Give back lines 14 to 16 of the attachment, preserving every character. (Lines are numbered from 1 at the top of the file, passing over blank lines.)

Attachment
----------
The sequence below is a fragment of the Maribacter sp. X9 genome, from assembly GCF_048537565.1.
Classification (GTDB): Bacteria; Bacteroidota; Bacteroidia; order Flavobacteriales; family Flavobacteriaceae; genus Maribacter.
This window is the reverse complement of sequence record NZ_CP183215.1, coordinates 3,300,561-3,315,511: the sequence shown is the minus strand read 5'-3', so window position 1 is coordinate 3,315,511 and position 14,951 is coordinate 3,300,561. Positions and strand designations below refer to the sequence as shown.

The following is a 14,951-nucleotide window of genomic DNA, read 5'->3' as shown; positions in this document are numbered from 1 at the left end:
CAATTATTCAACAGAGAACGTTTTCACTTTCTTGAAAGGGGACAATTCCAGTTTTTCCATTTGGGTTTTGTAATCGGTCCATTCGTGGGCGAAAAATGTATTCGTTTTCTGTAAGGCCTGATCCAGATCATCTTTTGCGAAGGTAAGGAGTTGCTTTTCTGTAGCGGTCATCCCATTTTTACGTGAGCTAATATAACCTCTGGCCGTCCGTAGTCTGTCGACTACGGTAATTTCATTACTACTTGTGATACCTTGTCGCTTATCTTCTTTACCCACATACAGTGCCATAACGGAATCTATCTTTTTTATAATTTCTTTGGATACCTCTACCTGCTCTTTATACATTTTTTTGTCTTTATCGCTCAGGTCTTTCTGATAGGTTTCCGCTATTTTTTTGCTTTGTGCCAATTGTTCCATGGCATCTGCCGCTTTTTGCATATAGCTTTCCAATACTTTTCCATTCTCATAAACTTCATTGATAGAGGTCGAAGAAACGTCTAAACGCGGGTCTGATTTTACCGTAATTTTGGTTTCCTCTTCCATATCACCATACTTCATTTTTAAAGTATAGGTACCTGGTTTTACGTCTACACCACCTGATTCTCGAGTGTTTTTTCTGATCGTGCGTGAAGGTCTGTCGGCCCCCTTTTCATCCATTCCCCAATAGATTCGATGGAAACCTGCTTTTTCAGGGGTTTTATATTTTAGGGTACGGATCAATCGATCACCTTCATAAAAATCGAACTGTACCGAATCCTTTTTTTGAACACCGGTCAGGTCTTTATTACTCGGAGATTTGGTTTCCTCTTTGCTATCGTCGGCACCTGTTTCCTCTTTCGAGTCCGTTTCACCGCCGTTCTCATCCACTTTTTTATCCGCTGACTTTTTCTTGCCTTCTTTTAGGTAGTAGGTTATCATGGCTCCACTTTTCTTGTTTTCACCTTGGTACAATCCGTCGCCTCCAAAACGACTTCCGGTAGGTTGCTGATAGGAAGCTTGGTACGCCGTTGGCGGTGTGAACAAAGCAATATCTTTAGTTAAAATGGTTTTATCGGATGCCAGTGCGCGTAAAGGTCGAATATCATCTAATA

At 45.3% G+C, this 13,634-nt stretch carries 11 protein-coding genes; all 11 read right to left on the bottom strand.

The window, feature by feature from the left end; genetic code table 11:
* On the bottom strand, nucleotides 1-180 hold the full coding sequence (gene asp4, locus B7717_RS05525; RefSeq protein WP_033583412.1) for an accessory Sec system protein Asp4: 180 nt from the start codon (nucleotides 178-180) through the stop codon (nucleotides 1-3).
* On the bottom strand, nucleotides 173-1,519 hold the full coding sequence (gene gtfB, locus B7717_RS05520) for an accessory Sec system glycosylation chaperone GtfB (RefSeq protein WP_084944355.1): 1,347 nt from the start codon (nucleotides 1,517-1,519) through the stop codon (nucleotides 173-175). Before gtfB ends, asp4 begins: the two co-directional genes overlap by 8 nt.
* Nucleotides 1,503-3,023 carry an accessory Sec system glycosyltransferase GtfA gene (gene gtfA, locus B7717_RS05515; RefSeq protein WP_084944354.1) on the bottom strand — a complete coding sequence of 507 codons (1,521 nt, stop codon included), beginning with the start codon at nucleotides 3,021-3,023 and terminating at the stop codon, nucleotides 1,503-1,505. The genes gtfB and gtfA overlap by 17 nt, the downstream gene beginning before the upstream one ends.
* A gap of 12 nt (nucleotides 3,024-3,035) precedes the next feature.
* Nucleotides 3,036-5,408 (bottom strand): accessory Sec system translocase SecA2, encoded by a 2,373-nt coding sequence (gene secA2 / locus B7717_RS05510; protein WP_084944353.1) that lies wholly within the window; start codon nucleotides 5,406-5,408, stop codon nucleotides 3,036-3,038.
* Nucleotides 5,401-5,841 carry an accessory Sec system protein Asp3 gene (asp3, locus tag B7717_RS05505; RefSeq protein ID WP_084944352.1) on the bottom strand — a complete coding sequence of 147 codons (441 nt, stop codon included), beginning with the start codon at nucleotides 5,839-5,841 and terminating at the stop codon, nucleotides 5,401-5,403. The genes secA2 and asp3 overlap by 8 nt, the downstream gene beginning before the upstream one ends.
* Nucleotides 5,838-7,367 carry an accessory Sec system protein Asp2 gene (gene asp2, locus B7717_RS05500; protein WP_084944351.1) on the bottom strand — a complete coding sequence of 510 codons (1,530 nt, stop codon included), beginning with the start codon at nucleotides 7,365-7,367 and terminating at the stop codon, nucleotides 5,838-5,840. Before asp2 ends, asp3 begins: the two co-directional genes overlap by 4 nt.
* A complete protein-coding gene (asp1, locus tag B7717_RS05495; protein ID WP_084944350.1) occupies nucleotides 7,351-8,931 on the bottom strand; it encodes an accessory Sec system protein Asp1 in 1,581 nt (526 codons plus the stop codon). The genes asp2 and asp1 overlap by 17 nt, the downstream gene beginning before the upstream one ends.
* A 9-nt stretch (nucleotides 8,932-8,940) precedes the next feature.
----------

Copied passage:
* Nucleotides 5,838-7,367 carry an accessory Sec system protein Asp2 gene (gene asp2, locus B7717_RS05500; protein WP_084944351.1) on the bottom strand — a complete coding sequence of 510 codons (1,530 nt, stop codon included), beginning with the start codon at nucleotides 7,365-7,367 and terminating at the stop codon, nucleotides 5,838-5,840. Before asp2 ends, asp3 begins: the two co-directional genes overlap by 4 nt.
* A complete protein-coding gene (asp1, locus tag B7717_RS05495; protein ID WP_084944350.1) occupies nucleotides 7,351-8,931 on the bottom strand; it encodes an accessory Sec system protein Asp1 in 1,581 nt (526 codons plus the stop codon). The genes asp2 and asp1 overlap by 17 nt, the downstream gene beginning before the upstream one ends.
* A 9-nt stretch (nucleotides 8,932-8,940) precedes the next feature.